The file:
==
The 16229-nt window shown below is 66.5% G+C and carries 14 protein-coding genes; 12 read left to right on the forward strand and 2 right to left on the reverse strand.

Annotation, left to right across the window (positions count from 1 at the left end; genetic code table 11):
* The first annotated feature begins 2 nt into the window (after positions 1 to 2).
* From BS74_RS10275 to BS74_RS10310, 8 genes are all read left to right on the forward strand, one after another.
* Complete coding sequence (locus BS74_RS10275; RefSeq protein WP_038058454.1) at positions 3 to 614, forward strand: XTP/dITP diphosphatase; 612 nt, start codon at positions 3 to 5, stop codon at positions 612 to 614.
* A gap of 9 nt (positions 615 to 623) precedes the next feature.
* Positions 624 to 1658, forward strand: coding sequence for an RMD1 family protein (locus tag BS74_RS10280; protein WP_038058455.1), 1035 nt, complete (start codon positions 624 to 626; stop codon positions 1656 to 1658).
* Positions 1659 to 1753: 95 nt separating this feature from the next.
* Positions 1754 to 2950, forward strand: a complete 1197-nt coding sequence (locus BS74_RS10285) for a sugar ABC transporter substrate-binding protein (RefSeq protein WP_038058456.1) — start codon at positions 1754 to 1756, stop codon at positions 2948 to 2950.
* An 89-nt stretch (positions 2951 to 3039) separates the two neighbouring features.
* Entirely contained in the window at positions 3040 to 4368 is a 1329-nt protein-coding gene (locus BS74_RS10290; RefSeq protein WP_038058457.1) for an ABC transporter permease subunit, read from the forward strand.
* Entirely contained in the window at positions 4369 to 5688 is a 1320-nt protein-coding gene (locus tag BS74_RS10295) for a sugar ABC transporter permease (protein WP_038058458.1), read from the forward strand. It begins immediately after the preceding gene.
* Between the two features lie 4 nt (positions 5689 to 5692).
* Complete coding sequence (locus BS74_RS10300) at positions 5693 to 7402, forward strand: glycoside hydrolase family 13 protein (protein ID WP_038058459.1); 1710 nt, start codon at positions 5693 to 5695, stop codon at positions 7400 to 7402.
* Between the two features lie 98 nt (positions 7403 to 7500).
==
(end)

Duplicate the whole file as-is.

The 16229-nt window shown below is 66.5% G+C and carries 14 protein-coding genes; 12 read left to right on the forward strand and 2 right to left on the reverse strand.

Annotation, left to right across the window (positions count from 1 at the left end; genetic code table 11):
* The first annotated feature begins 2 nt into the window (after positions 1 to 2).
* From BS74_RS10275 to BS74_RS10310, 8 genes are all read left to right on the forward strand, one after another.
* Complete coding sequence (locus BS74_RS10275; RefSeq protein WP_038058454.1) at positions 3 to 614, forward strand: XTP/dITP diphosphatase; 612 nt, start codon at positions 3 to 5, stop codon at positions 612 to 614.
* A gap of 9 nt (positions 615 to 623) precedes the next feature.
* Positions 624 to 1658, forward strand: coding sequence for an RMD1 family protein (locus tag BS74_RS10280; protein WP_038058455.1), 1035 nt, complete (start codon positions 624 to 626; stop codon positions 1656 to 1658).
* Positions 1659 to 1753: 95 nt separating this feature from the next.
* Positions 1754 to 2950, forward strand: a complete 1197-nt coding sequence (locus BS74_RS10285) for a sugar ABC transporter substrate-binding protein (RefSeq protein WP_038058456.1) — start codon at positions 1754 to 1756, stop codon at positions 2948 to 2950.
* An 89-nt stretch (positions 2951 to 3039) separates the two neighbouring features.
* Entirely contained in the window at positions 3040 to 4368 is a 1329-nt protein-coding gene (locus BS74_RS10290; RefSeq protein WP_038058457.1) for an ABC transporter permease subunit, read from the forward strand.
* Entirely contained in the window at positions 4369 to 5688 is a 1320-nt protein-coding gene (locus tag BS74_RS10295) for a sugar ABC transporter permease (protein WP_038058458.1), read from the forward strand. It begins immediately after the preceding gene.
* Between the two features lie 4 nt (positions 5689 to 5692).
* Complete coding sequence (locus BS74_RS10300) at positions 5693 to 7402, forward strand: glycoside hydrolase family 13 protein (protein ID WP_038058459.1); 1710 nt, start codon at positions 5693 to 5695, stop codon at positions 7400 to 7402.
* Between the two features lie 98 nt (positions 7403 to 7500).